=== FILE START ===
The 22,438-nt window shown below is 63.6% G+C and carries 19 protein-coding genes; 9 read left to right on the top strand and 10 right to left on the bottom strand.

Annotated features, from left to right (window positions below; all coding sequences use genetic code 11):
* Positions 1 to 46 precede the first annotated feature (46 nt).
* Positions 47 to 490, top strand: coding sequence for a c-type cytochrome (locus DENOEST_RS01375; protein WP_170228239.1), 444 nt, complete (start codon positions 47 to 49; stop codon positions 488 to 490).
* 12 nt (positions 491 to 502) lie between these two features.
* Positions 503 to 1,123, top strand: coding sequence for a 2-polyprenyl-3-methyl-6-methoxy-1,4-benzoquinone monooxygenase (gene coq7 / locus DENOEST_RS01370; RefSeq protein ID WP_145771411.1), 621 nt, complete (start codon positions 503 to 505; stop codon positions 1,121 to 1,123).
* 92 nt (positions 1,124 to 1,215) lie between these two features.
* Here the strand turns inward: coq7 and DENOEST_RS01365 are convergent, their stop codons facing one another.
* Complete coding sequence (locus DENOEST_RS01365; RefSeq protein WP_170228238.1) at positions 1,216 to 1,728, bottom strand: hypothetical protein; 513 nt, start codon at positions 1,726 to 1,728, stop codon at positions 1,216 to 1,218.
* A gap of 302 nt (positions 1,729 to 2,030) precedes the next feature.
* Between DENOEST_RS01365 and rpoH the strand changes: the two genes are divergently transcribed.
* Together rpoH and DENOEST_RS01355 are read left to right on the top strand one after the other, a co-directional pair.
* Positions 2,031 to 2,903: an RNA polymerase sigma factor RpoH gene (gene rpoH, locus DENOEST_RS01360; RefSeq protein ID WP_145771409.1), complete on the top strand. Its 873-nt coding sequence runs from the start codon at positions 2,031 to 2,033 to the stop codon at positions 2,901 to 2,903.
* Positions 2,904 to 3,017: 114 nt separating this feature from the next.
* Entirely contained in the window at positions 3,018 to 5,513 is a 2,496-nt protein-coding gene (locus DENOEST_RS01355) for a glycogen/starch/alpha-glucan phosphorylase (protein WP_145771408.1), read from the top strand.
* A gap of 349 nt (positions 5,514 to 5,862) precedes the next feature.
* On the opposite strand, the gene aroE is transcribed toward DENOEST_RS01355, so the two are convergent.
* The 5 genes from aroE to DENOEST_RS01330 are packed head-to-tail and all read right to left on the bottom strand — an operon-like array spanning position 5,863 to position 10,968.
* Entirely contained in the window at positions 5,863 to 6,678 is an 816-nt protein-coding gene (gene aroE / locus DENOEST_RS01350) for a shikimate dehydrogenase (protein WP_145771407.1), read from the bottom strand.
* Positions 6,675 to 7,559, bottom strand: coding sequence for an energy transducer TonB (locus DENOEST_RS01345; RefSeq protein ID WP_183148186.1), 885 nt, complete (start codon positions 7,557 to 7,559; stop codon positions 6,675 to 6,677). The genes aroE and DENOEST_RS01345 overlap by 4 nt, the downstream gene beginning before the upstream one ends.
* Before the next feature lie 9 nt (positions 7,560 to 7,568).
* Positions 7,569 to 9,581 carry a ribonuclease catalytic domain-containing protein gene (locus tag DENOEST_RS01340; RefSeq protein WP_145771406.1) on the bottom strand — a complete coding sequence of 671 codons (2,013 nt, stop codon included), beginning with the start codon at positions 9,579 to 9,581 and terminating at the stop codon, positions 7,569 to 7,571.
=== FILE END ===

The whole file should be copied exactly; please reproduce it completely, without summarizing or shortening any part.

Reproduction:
The 22,438-nt window shown below is 63.6% G+C and carries 19 protein-coding genes; 9 read left to right on the top strand and 10 right to left on the bottom strand.

Annotated features, from left to right (window positions below; all coding sequences use genetic code 11):
* Positions 1 to 46 precede the first annotated feature (46 nt).
* Positions 47 to 490, top strand: coding sequence for a c-type cytochrome (locus DENOEST_RS01375; protein WP_170228239.1), 444 nt, complete (start codon positions 47 to 49; stop codon positions 488 to 490).
* 12 nt (positions 491 to 502) lie between these two features.
* Positions 503 to 1,123, top strand: coding sequence for a 2-polyprenyl-3-methyl-6-methoxy-1,4-benzoquinone monooxygenase (gene coq7 / locus DENOEST_RS01370; RefSeq protein ID WP_145771411.1), 621 nt, complete (start codon positions 503 to 505; stop codon positions 1,121 to 1,123).
* 92 nt (positions 1,124 to 1,215) lie between these two features.
* Here the strand turns inward: coq7 and DENOEST_RS01365 are convergent, their stop codons facing one another.
* Complete coding sequence (locus DENOEST_RS01365; RefSeq protein WP_170228238.1) at positions 1,216 to 1,728, bottom strand: hypothetical protein; 513 nt, start codon at positions 1,726 to 1,728, stop codon at positions 1,216 to 1,218.
* A gap of 302 nt (positions 1,729 to 2,030) precedes the next feature.
* Between DENOEST_RS01365 and rpoH the strand changes: the two genes are divergently transcribed.
* Together rpoH and DENOEST_RS01355 are read left to right on the top strand one after the other, a co-directional pair.
* Positions 2,031 to 2,903: an RNA polymerase sigma factor RpoH gene (gene rpoH, locus DENOEST_RS01360; RefSeq protein ID WP_145771409.1), complete on the top strand. Its 873-nt coding sequence runs from the start codon at positions 2,031 to 2,033 to the stop codon at positions 2,901 to 2,903.
* Positions 2,904 to 3,017: 114 nt separating this feature from the next.
* Entirely contained in the window at positions 3,018 to 5,513 is a 2,496-nt protein-coding gene (locus DENOEST_RS01355) for a glycogen/starch/alpha-glucan phosphorylase (protein WP_145771408.1), read from the top strand.
* A gap of 349 nt (positions 5,514 to 5,862) precedes the next feature.
* On the opposite strand, the gene aroE is transcribed toward DENOEST_RS01355, so the two are convergent.
* The 5 genes from aroE to DENOEST_RS01330 are packed head-to-tail and all read right to left on the bottom strand — an operon-like array spanning position 5,863 to position 10,968.
* Entirely contained in the window at positions 5,863 to 6,678 is an 816-nt protein-coding gene (gene aroE / locus DENOEST_RS01350) for a shikimate dehydrogenase (protein WP_145771407.1), read from the bottom strand.
* Positions 6,675 to 7,559, bottom strand: coding sequence for an energy transducer TonB (locus DENOEST_RS01345; RefSeq protein ID WP_183148186.1), 885 nt, complete (start codon positions 7,557 to 7,559; stop codon positions 6,675 to 6,677). The genes aroE and DENOEST_RS01345 overlap by 4 nt, the downstream gene beginning before the upstream one ends.
* Before the next feature lie 9 nt (positions 7,560 to 7,568).
* Positions 7,569 to 9,581 carry a ribonuclease catalytic domain-containing protein gene (locus tag DENOEST_RS01340; RefSeq protein WP_145771406.1) on the bottom strand — a complete coding sequence of 671 codons (2,013 nt, stop codon included), beginning with the start codon at positions 9,579 to 9,581 and terminating at the stop codon, positions 7,569 to 7,571.